A grade 12 student from New Brunswick is making headlines after she decided to take a stand against her high school dress code. Lauren Wiggins received detention and a one-day suspension for breaking the school dress code because she wore a full-length halter dress to class. School administration said the dress was “inappropriate” and a “sexual distraction” to other students. However, Wiggins ways that the dress code is a form of “rape culture” as it blames women and girls for the sexist actions of others. Wiggins posted a letter she wrote to her school’s vice-principle on Facebook. “If you are truly so concerned that a boy in this school will get distracted by my upper back and shoulders, then he needs to be sent home and practice self-control,” she wrote in the post.
At least 45 people were shot dead in a horrific bus attack in Pakistan on Wednesday. Six gunmen on motorcycles surrounded a bus carrying members of the minority Shia Ismaili Muslim community in Karachi. Police say the gunmen stopped the bus of about 60 and began to shoot at passengers. The Islamic State (IS) and Pakistan Taliban splinter group Jundullah have both claimed responsibility for the killings. The incident is Pakistan’s second deadliest attack this year since 62 Shia Muslims were killed by a suicide bombing in January.
There are said to be over 15 million Ismailis around the world with approximately 100,000 living in Canada.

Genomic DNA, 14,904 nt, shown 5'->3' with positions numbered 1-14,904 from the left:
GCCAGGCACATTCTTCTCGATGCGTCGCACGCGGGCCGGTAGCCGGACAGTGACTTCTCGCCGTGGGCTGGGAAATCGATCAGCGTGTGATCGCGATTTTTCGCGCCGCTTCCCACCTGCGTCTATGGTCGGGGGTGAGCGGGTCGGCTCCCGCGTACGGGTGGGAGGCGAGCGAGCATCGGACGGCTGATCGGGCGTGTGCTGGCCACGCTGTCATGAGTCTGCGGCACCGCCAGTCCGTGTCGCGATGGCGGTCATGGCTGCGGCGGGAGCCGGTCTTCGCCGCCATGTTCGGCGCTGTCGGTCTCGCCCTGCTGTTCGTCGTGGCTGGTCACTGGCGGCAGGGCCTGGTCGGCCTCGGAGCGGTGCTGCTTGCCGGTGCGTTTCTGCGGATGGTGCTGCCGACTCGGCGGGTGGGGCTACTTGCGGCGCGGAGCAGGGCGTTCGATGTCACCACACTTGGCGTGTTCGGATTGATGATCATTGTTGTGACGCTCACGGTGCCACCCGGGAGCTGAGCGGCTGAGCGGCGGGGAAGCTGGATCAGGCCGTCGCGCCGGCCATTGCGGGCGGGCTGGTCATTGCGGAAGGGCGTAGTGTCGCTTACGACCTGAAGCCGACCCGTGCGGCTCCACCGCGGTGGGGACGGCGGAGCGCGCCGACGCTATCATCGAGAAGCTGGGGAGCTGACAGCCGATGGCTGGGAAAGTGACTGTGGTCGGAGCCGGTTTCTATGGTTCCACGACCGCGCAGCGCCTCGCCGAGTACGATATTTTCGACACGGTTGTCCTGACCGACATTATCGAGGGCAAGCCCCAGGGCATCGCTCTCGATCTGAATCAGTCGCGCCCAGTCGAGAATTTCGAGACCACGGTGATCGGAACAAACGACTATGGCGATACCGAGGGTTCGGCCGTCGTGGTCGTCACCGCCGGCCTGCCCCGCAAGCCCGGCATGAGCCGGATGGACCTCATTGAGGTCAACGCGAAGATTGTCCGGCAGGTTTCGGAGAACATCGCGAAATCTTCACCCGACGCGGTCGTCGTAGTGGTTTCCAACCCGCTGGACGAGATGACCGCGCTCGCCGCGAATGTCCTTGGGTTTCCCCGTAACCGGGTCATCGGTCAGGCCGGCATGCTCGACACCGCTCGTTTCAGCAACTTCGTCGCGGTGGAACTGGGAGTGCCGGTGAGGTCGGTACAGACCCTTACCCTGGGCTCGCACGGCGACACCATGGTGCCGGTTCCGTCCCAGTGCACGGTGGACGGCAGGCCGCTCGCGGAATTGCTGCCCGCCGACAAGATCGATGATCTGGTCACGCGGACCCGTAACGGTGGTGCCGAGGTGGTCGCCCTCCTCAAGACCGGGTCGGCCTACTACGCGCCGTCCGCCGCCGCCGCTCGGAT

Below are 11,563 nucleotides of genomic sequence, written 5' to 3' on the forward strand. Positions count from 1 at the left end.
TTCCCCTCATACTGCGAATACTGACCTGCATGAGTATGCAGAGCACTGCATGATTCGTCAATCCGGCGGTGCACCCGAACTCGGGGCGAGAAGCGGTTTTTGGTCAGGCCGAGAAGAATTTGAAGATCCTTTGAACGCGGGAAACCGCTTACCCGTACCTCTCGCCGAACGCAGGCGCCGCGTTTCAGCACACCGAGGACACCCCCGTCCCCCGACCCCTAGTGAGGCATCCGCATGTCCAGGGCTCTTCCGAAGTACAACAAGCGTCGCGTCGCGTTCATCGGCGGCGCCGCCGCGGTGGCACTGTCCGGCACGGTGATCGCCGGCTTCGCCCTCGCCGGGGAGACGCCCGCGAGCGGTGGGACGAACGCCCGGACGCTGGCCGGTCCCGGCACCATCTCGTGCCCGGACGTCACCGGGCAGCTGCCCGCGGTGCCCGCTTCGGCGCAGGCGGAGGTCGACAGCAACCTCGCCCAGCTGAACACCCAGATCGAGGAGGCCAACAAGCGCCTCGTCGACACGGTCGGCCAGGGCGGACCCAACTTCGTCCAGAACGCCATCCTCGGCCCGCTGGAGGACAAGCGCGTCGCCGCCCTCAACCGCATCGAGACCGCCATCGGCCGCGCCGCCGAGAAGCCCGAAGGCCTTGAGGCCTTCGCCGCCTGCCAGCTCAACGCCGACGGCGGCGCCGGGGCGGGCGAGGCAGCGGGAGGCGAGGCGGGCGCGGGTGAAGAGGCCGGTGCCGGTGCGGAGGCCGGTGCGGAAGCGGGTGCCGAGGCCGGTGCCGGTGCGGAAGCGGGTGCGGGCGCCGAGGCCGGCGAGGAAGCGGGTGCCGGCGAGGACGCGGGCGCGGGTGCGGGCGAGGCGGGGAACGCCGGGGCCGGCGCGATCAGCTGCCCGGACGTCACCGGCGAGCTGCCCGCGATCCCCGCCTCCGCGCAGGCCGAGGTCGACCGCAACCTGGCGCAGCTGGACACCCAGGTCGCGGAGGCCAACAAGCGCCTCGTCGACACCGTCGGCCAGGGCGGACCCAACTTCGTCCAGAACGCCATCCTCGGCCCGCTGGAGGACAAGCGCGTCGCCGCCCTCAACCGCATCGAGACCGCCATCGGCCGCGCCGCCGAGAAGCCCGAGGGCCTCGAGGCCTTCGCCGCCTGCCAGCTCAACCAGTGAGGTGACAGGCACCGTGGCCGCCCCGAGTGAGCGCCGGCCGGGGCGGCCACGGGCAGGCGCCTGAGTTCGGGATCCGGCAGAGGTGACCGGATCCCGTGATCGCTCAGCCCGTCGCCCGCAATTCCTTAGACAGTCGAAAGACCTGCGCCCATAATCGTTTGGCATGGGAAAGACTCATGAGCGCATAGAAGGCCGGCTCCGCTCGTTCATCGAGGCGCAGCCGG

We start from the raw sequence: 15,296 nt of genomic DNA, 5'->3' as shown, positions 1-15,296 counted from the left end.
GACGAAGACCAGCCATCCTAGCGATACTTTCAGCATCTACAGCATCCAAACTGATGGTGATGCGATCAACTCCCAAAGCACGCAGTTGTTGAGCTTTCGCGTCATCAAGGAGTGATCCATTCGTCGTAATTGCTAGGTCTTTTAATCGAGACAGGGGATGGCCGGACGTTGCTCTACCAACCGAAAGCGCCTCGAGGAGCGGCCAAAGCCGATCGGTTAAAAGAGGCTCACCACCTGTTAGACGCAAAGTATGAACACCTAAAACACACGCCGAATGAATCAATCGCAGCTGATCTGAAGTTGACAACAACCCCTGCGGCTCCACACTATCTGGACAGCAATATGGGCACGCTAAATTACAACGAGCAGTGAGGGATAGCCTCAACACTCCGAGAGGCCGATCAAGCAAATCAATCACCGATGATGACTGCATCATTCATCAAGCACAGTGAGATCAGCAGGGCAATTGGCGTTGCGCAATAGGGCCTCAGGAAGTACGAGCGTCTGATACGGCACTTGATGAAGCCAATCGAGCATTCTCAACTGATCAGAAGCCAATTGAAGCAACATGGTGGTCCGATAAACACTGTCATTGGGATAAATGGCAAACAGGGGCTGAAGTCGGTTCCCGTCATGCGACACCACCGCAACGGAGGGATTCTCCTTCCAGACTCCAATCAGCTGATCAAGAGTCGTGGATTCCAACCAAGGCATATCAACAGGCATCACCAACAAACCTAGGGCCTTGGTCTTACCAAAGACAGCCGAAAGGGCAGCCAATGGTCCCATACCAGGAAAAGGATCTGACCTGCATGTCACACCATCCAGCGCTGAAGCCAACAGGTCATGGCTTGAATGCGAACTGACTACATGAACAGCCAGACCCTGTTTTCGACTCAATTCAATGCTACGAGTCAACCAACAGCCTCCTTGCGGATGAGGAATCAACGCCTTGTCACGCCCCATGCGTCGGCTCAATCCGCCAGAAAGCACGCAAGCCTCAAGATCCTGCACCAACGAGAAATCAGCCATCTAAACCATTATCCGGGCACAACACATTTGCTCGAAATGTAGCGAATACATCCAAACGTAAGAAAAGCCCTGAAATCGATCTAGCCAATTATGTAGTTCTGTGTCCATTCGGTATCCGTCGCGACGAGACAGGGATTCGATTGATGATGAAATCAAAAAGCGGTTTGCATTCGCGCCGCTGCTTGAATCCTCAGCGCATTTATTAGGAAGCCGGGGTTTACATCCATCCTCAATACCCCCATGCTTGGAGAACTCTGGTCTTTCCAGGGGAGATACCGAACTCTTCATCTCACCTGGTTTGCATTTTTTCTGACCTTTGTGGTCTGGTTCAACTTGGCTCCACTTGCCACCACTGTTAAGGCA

A second major earthquake has struck Nepal in less than three weeks. On Wednesday, the 7.3 magnitude quake shook the nation leaving at least 76 dead and 1,986 injured. The quake also was felt in China and in India – where 17 people were killed by the impact. The epicenter of the earthquake was in Dolakha, east of Nepal’s capital, Kathmandu. Many residents are isolated as the quake has set off landslides blocking them from receiving aid. Nepal’s government admits that it is having difficulty with rescue efforts as it is still struggling to deal with the April 25 earthquake that killed over 8,000 people.
Researchers have found the world’s first known fish that is entirely warm blooded. The fish, known as an opah or moonfish, creates heat by constantly flapping its pectoral fins. The opah has an average muscle temperature of about 5 degrees Celsius in water. The fish weighs up to about 200 pounds and is about the size of a car tire. The opah resides at depths ranging from 50 to 400 meters and it does not need to return to surface waters to warm up as its whole-body serves as a source of endothermy.
On Thursday, rival military groups tried to gain control of Burundi’s capital city of Bujumbura. The violence comes with an attempted coup against President Pierre Nkurunziza. The president has sparked outrage across the nation as he is trying to run for a third term. Opposition groups argue that it is unconstitutional for him to run again as presidents are only supposed to serve two terms in office. A coup was launched against the president in attempts to overthrow him from power. Nkurunziza was in Tanzania when the uprising began and he has reportedly returned to the country. At least 22 people have been killed as a result of the recent violence in Burundi, which began in late April. Thousands of Burundians have recently fled to Rwanda and other nearby countries in fear of the unrest at home.
Missed last week’s roundup? Read it here.
Also check out our weekly series published every Wednesday – 9 good things that happened around the world this week.